A new, powerfule empire has risen in the continent of Genabackis, called the Pannion Domin and its purpose is to spread chaos, death and distraction across the land. To stop this menacing empire, Dujek’s army and the Bridgeburners have come to form a sensitive alliance with Caladan Brood and Anomander Rake’s Tiste Andii. While the empire is boiling, the T’lan Imass come to rise as something sinister is threatening to bring the end of this world. The Crippled God is planning to seize his power back now that he has been freed. The world is in grave danger.
My only problem with this book was that my exams and my very limited time when I began reading it didn’t allow me to return to the story daily. This meant that I forgot details, sometimes I was reading without being focused and I was missing even more lines and in general by the time I reached the end, I was a kind of “out of it”. But, undoubtably, this is an unbelievable book that I will forever recommend to any epic fantasy fan.
Gods, I wish the world was full of passive, mewling women. He thought about that a moment longer, then scowled. On second thought, what a nightmare that’d be. It’s the job of a man to fan the spark into flames, not quench it…
We return to the storyline and characters of the first book, Gardens of the Moon. Gardens of the Moon is the whole reason I started and fell in love with this series, so naturally, I was very happy to see that in this third book we return to many characters that we first saw in that book. We have Whiskeyjack and Dujek, Caladan Brood and Anomander Rake with Moon’s Spawn and the Tiste Andii, Quick Ben, Paran and of course the Bridgeburners. According to a quick look at the Dramatis Personae we have approximately 115 characters that we follow in this book, including Bauchelain and Korbal Broach to whom I’m finally officially introduced in the main series. Cool stuff happening, guys!
Whims are deadly. Do something for no reason but curiosity and it closes like a wolf’s jaws on your throat.
The immensity of the story is brilliant and overwhelming but in a completely acceptable and wanted way. We are reading an epic fantasy book. Epic fantasy is the genre that includes books with storylines that have an impact on the structure of the world and in which characters can perform actions that change the course of events. In this book, we get to see just how huge this world is. There are so many layers of “people” involved, humans, mortal and immortal races, Gods, Elder Gods..At the same time, this is the book that explains about some of the history of some of the races. In this third book, we know by now who is what and what role they play in the story so things do get clearer. Steven Erikson manages to write an extremely intricate book without complicating it and making it unbearable to read. Still, there is mystery and many questions unanswered and I, for one, don’t think I have comprehended much of what is in the authors head. We still have many books to go.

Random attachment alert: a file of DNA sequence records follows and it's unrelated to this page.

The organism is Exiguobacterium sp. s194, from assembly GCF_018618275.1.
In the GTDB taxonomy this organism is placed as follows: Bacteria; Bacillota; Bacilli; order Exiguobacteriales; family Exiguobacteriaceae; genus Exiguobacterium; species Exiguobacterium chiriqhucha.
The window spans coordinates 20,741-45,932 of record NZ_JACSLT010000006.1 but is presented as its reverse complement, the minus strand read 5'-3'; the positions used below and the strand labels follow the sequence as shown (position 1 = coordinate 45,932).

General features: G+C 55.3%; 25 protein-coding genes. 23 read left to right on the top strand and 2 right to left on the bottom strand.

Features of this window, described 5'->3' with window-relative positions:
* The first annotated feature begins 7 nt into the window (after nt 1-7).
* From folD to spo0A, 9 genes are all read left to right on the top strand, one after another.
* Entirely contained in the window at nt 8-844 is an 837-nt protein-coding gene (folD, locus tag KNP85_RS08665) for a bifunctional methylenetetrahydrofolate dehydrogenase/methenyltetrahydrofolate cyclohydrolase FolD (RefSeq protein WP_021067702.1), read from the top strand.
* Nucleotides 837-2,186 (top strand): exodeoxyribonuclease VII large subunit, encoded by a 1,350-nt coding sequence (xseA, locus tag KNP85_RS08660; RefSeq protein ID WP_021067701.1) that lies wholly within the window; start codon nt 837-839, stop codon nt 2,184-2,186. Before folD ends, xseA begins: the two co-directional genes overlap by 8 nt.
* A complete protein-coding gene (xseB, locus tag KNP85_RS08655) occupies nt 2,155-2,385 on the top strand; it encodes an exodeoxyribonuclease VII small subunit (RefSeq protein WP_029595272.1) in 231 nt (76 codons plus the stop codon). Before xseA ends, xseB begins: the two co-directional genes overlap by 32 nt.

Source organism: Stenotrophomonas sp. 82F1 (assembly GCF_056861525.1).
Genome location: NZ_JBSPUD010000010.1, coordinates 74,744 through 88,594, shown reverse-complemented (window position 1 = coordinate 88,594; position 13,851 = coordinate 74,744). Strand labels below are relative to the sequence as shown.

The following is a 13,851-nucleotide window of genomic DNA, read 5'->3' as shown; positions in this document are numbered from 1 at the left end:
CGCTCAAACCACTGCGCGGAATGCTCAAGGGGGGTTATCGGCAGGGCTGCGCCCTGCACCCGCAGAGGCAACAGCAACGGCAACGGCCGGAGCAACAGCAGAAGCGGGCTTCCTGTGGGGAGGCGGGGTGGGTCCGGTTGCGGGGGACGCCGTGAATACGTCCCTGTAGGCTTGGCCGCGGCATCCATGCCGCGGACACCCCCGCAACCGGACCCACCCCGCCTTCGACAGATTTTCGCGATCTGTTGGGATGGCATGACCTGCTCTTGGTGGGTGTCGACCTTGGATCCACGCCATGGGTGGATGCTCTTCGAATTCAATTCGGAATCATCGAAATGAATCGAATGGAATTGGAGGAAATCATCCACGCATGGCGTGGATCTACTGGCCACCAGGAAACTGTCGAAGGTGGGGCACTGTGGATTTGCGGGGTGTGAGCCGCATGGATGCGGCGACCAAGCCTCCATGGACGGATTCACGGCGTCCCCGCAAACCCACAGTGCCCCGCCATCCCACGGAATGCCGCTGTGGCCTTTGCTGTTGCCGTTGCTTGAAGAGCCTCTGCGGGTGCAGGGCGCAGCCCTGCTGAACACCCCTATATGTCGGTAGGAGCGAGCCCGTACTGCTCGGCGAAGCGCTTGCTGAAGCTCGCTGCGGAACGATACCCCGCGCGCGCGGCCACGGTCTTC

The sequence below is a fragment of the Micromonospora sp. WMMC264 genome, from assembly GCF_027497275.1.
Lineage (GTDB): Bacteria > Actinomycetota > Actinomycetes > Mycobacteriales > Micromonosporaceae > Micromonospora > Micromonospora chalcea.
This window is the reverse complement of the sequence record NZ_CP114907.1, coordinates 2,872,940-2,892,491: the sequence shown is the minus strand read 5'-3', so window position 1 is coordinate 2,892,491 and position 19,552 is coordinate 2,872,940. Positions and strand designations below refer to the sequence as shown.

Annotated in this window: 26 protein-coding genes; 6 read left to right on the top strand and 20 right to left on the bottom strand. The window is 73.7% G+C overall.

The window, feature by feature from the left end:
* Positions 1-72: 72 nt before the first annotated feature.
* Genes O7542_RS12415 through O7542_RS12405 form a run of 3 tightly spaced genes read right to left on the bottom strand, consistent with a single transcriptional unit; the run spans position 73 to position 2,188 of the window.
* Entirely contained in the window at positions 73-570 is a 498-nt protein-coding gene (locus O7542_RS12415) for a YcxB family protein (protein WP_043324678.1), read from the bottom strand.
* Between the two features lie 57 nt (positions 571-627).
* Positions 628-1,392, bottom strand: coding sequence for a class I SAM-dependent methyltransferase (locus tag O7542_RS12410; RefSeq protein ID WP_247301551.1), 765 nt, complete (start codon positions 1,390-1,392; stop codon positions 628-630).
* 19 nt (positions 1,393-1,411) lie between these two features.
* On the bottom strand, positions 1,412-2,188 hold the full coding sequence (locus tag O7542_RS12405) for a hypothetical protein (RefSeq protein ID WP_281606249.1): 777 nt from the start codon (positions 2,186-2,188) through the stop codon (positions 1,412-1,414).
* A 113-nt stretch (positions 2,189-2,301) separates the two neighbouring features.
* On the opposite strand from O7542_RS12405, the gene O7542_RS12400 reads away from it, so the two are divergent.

Her head dropped to the ground at her feet on a stream of gore. The body managed an eerie side-step, as if dancing, then crumbled.
We have an intelligent author writing for intelligent readers that he recognises and treats as intelligent. As I’ve said before, Steven Erikson doesn’t like to spell things out for us. But he tries to make us understand his epicness by foreshadowing many parts of his story so that when you reach the point where suddenly something is revealed you feel like “Oh, yes that totally makes sense!” instead of “Who is that again? What did he do? Did i feed the dog?” But foreshadowing is not the only trick in Steven Erikson’s book (see what I did there?). His writing style is imaginative, descriptive and raw even brutal at points. He has a way of using comic relief, yes I’m talking about Krupe, in a way that actually takes the burden off a scene that just leaves the reader in pieces. I appreciate this so much, when authors treat their readers as intelligent, smart and don’t just dump information on us to make it easier for us to understand them.
To carry a child is to age in one’s bones. To weary one’s blood. To stretch skin and flesh. Birthing splits a woman in two, the division a thing of raw agony. Splitting young from old. And the child needs, and the mother gives.
The audiobook narrated by Ralph Lister is amazing, This is the last book narrated by Ralph Lister which is such a shame because he really brings Steven Erikson’s characters to life. He is experiencing the book as much as he is narrating it which makes the whole things an amazing, fun time.
We humans do not understand compassion. In each moment of our lives, we betray it. Aye, we know of its worth, yet in knowing we then attaach to it a value, we guard the giving of it, believing it must be earned. T’lan Imass. Compassion is priceless in the truest sense of the world. It must be given freely. In abundance.
This is a project of a book and I’m very happy that I got to the end of it because it means that I now can begin the new journey with the House of Chains being my next read from tomorrow. If you love big fat epic fantasy books, do yourself a favour and buy Garden’s of the Moon. I can’t praise this series enough, it’s freaking amazing.
Here is a before (top) and after (down) picture of how the book looked when I first bought it and how it looks now after I read it:
Also, for those interested in the audiobook, here is the first part on Youtube:
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